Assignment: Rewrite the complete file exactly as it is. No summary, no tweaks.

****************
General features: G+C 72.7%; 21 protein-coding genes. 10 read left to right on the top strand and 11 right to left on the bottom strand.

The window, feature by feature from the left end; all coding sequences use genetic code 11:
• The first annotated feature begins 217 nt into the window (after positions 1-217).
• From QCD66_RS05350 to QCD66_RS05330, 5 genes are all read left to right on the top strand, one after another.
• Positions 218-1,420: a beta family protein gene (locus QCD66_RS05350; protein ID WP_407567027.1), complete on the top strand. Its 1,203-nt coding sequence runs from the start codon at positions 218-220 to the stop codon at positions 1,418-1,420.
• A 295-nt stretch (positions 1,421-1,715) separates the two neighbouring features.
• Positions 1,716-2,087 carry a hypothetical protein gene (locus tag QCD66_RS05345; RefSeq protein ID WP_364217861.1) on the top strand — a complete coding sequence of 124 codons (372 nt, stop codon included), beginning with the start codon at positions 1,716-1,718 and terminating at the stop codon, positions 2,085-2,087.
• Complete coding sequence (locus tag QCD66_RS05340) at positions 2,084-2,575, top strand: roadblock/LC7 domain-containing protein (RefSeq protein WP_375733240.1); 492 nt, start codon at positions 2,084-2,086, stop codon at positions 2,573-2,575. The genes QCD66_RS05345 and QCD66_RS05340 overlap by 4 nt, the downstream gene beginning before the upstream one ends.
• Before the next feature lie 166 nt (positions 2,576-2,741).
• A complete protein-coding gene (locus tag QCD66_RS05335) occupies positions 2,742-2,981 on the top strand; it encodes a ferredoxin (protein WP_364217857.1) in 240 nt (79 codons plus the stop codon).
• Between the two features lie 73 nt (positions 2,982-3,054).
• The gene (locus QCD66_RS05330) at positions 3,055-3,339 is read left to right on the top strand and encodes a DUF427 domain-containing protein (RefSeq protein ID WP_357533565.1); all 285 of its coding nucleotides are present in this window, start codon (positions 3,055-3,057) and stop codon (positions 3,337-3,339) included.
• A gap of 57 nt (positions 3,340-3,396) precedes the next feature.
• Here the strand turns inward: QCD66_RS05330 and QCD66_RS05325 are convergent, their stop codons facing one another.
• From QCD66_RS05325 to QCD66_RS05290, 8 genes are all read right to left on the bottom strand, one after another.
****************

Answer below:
General features: G+C 72.7%; 21 protein-coding genes. 10 read left to right on the top strand and 11 right to left on the bottom strand.

The window, feature by feature from the left end; all coding sequences use genetic code 11:
• The first annotated feature begins 217 nt into the window (after positions 1-217).
• From QCD66_RS05350 to QCD66_RS05330, 5 genes are all read left to right on the top strand, one after another.
• Positions 218-1,420: a beta family protein gene (locus QCD66_RS05350; protein ID WP_407567027.1), complete on the top strand. Its 1,203-nt coding sequence runs from the start codon at positions 218-220 to the stop codon at positions 1,418-1,420.
• A 295-nt stretch (positions 1,421-1,715) separates the two neighbouring features.
• Positions 1,716-2,087 carry a hypothetical protein gene (locus tag QCD66_RS05345; RefSeq protein ID WP_364217861.1) on the top strand — a complete coding sequence of 124 codons (372 nt, stop codon included), beginning with the start codon at positions 1,716-1,718 and terminating at the stop codon, positions 2,085-2,087.
• Complete coding sequence (locus tag QCD66_RS05340) at positions 2,084-2,575, top strand: roadblock/LC7 domain-containing protein (RefSeq protein WP_375733240.1); 492 nt, start codon at positions 2,084-2,086, stop codon at positions 2,573-2,575. The genes QCD66_RS05345 and QCD66_RS05340 overlap by 4 nt, the downstream gene beginning before the upstream one ends.
• Before the next feature lie 166 nt (positions 2,576-2,741).
• A complete protein-coding gene (locus tag QCD66_RS05335) occupies positions 2,742-2,981 on the top strand; it encodes a ferredoxin (protein WP_364217857.1) in 240 nt (79 codons plus the stop codon).
• Between the two features lie 73 nt (positions 2,982-3,054).
• The gene (locus QCD66_RS05330) at positions 3,055-3,339 is read left to right on the top strand and encodes a DUF427 domain-containing protein (RefSeq protein ID WP_357533565.1); all 285 of its coding nucleotides are present in this window, start codon (positions 3,055-3,057) and stop codon (positions 3,337-3,339) included.
• A gap of 57 nt (positions 3,340-3,396) precedes the next feature.
• Here the strand turns inward: QCD66_RS05330 and QCD66_RS05325 are convergent, their stop codons facing one another.
• From QCD66_RS05325 to QCD66_RS05290, 8 genes are all read right to left on the bottom strand, one after another.